But it has al­ways seemed to me that The Clien­tele’s evo­ca­tion of the ’60s is de­lib­er­ately askew. When you try to trace their aes­thetic to a par­tic­u­lar source, the trail van­ishes. Did any ’60s group re­ally sound like this? Not wholly. I can imag­ine a Clien­tele record show­ing up in a story where the lead char­ac­ter finds it tucked among the racks in a junk shop, and, upon lis­ten­ing, is pitched into another time: not the past, but a par­al­lel uni­verse.

The Clien­tele of­ten dot their al­bums with short in­ter­ludes, snatches of in­stru­ment and field record­ing, the ef­fect of which is to nudge the rest of the songs into that other world, to be­come things over­heard there. The in­ter­ludes are the thresh­olds.

There are three such on Mu­sic for the Age of Mir­a­cles: ‘Lyra in April’, ‘Lyra in Oc­to­ber’ and ‘North Cir­cu­lar Days’, all com­posed by Keen. The first is made of pen­sive pi­ano and the jag of ra­dio static; the sec­ond of bird­song, harp and dis­tant bells. ‘North Cir­cu­lar Days’, the al­bum’s penul­ti­mate track, fea­tures cello, pi­ano again – a se­quence of melan­choly arpeg­gios – and the sound of wind recorded in the gar­den of the late English film­maker Derek Jar­man, whose cot­tage on the Kentish coast, near a nu­clear power sta­tion, still at­tracts pil­grims more than 20 years after his death.

Jar­man, too, was in­ter­ested in thresh­olds. In Ash­den’s Walk On Møn (1973), one of his many ex­per­i­men­tal Su­per 8 films, the blue-white glow of a spi­ral galaxy is su­per­im­posed with footage of field grasses, stand­ing stones and for­est trees. Some­thing strange and wild, like a di­vin­ity, keeps threat­en­ing to break through the film’s gen­tle tex­tures.

The con­stel­la­tion Lyra can be seen in the north­ern sky. It is named after the lyre of Or­pheus, the mu­si­cian who could charm even the stones with his play­ing, but who could not re­trieve his beloved, the nymph Eury­dice, from Hades. At the lip of the tun­nel be­tween the worlds of the liv­ing and the dead Or­pheus turned to look for Eury­dice, and she dis­ap­peared.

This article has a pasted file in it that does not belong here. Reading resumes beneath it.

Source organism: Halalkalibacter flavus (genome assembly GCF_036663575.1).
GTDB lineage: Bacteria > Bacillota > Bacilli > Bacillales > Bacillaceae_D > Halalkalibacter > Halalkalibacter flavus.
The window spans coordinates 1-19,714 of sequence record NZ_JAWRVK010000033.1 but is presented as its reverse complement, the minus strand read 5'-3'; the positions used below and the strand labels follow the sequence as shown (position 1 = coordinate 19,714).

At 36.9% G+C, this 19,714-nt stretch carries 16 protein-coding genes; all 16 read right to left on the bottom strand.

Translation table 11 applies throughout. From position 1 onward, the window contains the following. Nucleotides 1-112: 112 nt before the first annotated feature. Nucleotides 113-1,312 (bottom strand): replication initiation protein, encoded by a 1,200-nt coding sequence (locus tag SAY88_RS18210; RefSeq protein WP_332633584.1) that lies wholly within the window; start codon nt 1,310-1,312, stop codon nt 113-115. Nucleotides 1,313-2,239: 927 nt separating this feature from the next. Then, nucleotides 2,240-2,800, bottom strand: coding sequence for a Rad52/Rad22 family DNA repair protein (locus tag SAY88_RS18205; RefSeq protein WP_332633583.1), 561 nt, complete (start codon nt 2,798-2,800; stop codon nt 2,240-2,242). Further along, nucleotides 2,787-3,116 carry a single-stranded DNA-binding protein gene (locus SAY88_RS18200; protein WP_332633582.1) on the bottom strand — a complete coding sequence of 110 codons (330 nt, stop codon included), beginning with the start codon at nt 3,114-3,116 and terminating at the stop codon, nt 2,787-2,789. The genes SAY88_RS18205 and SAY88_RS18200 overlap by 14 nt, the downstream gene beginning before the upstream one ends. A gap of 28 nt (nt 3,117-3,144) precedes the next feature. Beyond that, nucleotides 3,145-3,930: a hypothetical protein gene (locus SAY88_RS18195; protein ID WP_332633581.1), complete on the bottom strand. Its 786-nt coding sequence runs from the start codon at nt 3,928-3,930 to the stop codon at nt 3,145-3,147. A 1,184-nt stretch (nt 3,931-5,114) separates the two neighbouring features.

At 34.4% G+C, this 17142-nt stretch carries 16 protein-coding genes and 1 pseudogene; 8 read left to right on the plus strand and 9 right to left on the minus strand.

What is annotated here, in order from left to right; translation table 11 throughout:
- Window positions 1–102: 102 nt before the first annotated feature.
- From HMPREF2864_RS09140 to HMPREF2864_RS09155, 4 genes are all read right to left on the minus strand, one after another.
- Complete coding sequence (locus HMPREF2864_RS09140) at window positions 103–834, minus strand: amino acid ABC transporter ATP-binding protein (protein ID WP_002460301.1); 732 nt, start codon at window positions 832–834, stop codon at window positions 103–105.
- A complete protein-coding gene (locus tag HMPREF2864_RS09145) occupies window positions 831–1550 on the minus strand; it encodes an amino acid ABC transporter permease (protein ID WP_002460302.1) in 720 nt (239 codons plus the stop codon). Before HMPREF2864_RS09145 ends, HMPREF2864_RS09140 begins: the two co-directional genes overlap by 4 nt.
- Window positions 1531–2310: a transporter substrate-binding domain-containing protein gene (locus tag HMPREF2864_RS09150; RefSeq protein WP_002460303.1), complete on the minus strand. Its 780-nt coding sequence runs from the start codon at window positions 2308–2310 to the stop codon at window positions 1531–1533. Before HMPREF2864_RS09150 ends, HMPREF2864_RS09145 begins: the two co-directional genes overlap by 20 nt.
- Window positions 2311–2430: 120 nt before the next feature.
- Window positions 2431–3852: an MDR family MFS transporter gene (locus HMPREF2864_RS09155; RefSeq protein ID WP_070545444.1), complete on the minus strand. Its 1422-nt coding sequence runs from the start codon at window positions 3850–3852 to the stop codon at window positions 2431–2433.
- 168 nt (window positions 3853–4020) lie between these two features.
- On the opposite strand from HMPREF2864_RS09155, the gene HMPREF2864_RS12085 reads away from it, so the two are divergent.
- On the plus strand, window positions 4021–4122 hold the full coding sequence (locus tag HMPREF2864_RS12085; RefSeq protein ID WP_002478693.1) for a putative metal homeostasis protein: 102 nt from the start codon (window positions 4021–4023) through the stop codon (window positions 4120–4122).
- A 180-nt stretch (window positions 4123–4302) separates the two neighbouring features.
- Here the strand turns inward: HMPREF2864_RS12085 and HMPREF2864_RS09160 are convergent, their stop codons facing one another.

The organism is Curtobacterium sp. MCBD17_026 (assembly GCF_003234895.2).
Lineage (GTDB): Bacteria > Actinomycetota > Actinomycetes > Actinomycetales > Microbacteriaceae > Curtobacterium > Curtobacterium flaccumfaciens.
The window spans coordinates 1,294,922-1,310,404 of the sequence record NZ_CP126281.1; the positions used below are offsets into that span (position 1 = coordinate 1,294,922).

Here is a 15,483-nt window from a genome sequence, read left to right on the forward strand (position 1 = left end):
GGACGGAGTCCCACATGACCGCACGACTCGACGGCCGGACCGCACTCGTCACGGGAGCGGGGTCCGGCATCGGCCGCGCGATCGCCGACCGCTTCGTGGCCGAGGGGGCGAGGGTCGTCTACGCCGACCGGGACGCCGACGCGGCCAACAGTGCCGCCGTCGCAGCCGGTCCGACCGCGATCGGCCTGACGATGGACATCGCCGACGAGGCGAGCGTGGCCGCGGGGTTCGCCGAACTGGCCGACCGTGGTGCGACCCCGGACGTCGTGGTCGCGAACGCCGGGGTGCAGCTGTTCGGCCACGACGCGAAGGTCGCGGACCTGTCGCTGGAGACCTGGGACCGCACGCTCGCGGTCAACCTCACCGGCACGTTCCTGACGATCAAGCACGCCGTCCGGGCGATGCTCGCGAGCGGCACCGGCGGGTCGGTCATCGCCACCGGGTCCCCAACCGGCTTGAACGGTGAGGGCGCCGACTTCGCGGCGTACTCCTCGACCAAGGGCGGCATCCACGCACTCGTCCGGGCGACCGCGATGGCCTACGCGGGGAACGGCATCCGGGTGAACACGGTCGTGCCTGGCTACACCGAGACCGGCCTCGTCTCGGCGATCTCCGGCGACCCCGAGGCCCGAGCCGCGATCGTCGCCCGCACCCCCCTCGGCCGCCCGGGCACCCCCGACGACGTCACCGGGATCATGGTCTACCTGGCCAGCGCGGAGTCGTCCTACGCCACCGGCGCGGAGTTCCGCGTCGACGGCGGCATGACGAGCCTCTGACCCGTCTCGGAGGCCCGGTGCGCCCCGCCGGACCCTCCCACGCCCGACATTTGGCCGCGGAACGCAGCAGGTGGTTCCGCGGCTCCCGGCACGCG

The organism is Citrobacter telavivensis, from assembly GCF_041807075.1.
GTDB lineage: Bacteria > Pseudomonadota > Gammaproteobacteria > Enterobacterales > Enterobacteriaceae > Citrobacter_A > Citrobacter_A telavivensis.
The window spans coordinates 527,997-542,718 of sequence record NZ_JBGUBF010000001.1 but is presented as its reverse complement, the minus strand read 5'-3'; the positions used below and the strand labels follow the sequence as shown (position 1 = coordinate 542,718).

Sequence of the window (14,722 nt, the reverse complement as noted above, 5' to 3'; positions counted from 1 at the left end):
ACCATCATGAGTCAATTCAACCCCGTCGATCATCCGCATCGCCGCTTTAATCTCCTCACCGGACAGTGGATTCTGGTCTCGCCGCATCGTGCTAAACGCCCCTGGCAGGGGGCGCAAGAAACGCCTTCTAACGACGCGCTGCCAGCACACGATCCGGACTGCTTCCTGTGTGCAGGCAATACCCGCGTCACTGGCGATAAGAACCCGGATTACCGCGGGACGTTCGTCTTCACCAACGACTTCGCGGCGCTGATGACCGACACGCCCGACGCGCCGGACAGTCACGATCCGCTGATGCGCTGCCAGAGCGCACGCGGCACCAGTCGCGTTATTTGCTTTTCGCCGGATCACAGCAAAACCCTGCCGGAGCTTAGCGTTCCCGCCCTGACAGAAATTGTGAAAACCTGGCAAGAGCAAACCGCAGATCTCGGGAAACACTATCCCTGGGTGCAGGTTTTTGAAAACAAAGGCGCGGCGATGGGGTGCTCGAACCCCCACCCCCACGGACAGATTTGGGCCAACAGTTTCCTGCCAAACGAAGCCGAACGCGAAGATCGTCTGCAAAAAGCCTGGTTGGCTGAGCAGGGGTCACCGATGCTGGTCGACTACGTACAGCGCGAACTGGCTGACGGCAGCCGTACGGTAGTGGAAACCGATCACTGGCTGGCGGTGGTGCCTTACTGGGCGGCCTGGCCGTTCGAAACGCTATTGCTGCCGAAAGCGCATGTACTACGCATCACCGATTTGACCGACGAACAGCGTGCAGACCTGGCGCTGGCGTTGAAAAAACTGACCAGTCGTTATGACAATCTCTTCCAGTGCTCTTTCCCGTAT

“True singing is a dif­fer­ent breath, about / noth­ing,” wrote the poet Rainer Maria Rilke in the third of his Son­nets to Or­pheus. “A gust in­side the god. A wind.” In order to safe­guard what is pre­cious, one must turn away at the very mo­ment of its be­com­ing.

For all that they are mu­si­cians of the sub­urbs and, more par­tic­u­larly, those places where the sub­urbs edge back to­wards veg­e­ta­tion (parks, rail­way verges, va­cant lots), The Clien­tele are also ded­i­cated way­far­ers of Lon­don. “Five o’clock, and in the street by Rus­sell Square / the strip lights shine / I dis­ap­pear,” sings Ma­cLean on ‘Lu­nar Days’, from the new al­bum, adding to a song map of the city that dates back to The Clien­tele’s be­gin­nings.

‘Lu­nar Days’ is crisply recorded, down to the tam­bourine, but crisp hasn’t al­ways been The Clien­tele’s way. Their early record­ings, the ones gath­ered on Sub­ur­ban Light and their first “proper” al­bum, The Vi­o­let Hour (2003), are dewy with re­verb, which was as much a method of deal­ing with the group’s own tech­ni­cal lim­i­ta­tions as it was an aes­thetic choice. (Re­verb dis­guises a lot: thin vo­cals, shaky play­ing.) Many of those songs were recorded onto a cheap 8-track cas­sette ma­chine – on some, you can hear the tape hiss – and the re­sult was, in Ma­cLean’s de­scrip­tion, “the sound of dis­tance, but also the sound of mem­ory”, at once fa­mil­iar and ob­scured. “Ter­races that climb like vines / To­wards the moon that hangs above another night,” he sang of Lon­don streetscapes on the ti­tle track to The Vi­o­let Hour, his hazy vo­cal barely ris­ing above a jan­gling elec­tric gui­tar and a close, warm-toned bass.